Can I replace my active PFC power supply unit with one that does not have active PFC?

KamilKozyra September 12, 2012

Will replacing a power supply unit (with Active PFC) to a PSU without Active PFC damage any of my PC’s components? What (if any) difference should I expect? Thanks!

  1. Mike
    September 12, 2012 at 10:00 pm

    Unless this PSU is powering very sensitive equipment (e.g. medical or precision equipment e.g. oscilloscope) there should be no problem replacing the active PFC with a passive one.

    However in the long run the money you saved getting a PPFC unit will probably be spend on power transformed into heat because of the lower efficiency.

  2. Ahmed Khalil
    September 12, 2012 at 7:49 am

    What is Active PFC, i am an electrical engineer but it is my first time to hear this PFC

  3. Kannon Y
    September 12, 2012 at 5:29 am

    Unfortunately, I'm having trouble digging up the link, but I've been told that there's not really much of a difference between active and passive power supplies, other than in their efficiency in supplying power and the heat waste product produced (and a lot, lot more)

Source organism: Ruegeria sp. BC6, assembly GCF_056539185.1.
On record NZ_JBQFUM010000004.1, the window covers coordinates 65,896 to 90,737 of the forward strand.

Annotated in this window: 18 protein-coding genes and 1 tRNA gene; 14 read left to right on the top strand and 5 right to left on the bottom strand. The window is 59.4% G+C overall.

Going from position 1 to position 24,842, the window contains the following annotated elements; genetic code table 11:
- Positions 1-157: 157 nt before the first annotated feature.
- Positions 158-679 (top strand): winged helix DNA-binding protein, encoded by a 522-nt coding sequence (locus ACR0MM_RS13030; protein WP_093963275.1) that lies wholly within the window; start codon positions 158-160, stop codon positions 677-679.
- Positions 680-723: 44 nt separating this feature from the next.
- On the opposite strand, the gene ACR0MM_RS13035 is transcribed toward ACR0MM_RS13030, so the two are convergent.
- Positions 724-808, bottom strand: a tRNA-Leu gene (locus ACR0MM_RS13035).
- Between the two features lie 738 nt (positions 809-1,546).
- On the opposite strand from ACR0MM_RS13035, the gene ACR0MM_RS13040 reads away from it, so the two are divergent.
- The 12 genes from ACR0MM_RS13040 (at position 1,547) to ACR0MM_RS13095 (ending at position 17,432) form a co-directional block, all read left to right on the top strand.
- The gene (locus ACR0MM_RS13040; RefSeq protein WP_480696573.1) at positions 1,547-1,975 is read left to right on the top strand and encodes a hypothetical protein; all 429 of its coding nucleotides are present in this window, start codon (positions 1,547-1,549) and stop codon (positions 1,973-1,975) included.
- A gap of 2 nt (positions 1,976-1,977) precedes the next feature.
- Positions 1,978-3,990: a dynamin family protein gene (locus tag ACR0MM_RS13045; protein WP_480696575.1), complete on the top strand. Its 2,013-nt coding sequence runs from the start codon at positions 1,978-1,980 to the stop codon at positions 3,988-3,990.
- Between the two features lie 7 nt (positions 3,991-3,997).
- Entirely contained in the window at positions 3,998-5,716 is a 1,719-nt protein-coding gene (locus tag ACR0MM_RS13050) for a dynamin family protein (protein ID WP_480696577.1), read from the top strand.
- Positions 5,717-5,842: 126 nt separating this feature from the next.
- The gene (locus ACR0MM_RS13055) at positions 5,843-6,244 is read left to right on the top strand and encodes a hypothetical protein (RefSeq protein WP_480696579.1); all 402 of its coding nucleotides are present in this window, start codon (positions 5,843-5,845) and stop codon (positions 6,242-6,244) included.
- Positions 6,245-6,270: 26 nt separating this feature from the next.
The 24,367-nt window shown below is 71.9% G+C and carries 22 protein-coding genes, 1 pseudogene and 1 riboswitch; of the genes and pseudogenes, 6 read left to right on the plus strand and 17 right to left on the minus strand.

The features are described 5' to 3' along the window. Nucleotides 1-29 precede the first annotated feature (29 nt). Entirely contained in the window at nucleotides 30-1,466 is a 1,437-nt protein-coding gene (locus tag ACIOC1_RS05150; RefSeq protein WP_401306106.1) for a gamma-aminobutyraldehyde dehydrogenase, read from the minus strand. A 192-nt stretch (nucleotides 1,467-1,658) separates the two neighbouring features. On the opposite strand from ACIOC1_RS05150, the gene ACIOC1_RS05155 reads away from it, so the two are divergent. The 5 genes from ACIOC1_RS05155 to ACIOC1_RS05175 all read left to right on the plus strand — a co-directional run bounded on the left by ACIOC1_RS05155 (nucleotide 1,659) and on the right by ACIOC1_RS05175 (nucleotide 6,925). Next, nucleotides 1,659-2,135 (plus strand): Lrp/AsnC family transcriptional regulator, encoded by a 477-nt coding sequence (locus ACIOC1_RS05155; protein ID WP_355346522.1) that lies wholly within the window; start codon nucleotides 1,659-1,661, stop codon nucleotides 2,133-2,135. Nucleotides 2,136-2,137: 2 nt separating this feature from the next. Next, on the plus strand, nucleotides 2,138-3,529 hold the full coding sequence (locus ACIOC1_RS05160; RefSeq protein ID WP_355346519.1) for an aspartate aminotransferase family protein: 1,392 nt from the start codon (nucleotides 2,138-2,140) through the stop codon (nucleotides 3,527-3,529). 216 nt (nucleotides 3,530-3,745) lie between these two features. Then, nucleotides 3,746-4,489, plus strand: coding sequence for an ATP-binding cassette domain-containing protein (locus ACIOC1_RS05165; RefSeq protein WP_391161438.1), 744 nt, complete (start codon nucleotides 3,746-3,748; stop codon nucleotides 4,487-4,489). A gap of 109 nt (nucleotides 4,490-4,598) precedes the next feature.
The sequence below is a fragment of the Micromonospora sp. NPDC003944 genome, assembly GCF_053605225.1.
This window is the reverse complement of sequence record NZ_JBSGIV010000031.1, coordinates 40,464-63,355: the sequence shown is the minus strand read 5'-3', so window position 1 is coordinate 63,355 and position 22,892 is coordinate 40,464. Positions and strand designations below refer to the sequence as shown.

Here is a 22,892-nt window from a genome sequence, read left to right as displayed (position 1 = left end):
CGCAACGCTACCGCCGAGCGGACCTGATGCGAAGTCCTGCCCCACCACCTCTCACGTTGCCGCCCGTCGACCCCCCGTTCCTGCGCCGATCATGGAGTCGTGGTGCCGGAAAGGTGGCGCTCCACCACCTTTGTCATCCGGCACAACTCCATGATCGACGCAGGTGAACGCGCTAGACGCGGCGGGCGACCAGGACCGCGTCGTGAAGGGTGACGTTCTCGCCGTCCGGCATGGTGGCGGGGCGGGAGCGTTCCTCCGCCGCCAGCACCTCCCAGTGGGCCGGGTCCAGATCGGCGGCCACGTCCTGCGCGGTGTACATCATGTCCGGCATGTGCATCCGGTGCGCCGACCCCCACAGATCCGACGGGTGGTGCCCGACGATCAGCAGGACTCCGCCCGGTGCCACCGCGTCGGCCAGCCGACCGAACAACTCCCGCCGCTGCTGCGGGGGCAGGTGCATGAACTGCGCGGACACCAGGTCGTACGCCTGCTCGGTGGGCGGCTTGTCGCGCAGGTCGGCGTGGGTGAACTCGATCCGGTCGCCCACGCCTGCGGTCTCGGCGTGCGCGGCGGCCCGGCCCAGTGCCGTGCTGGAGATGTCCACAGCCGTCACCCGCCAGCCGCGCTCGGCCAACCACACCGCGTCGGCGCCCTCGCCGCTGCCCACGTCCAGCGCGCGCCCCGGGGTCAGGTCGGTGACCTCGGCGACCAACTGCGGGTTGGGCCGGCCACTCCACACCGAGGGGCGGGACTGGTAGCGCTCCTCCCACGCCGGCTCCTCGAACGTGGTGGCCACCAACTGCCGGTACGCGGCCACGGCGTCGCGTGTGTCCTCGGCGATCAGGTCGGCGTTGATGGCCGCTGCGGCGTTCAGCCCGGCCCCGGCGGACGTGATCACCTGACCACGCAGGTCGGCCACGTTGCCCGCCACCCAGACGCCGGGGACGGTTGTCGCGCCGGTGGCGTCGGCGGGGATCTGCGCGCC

This thread has a lot of critical information on the difference between APFC and PPFC. PPFCs can be more power efficient than APFCs but otherwise aren't as good.

    Basically, Active PFC is better than Passive PFC.

    Prices, in fact, bear this out as the cheapest PSUs tend to not have any PFC (of ANY kind) while the most expensive tend to have Active PFC. I actually have first-hand experience with all three kinds of PFC PSUs and only no-PFCs had any sort of impact on my computer. My server (with four hard drives) actually began performing better when I switched from a no-PFC to an active-PFC. This is partly because I increased my wattage slightly in the transition but also because the active-PFC PSU was of superior quality. This tends to be the rule in PSU design. Active PSUs use better parts in general.

    I know in the link they write that Passive PFCs are the most common power supply around, but all the new PSUs above $50 that I see are active.

    Anyway, to sum things up, it shouldn't damage any of your components if it's of quality build. If it's a cheap PSU, like with all cheap power supplies, you run the risk of damaging your computer. Check online reviews for your PSU's model number/serial number.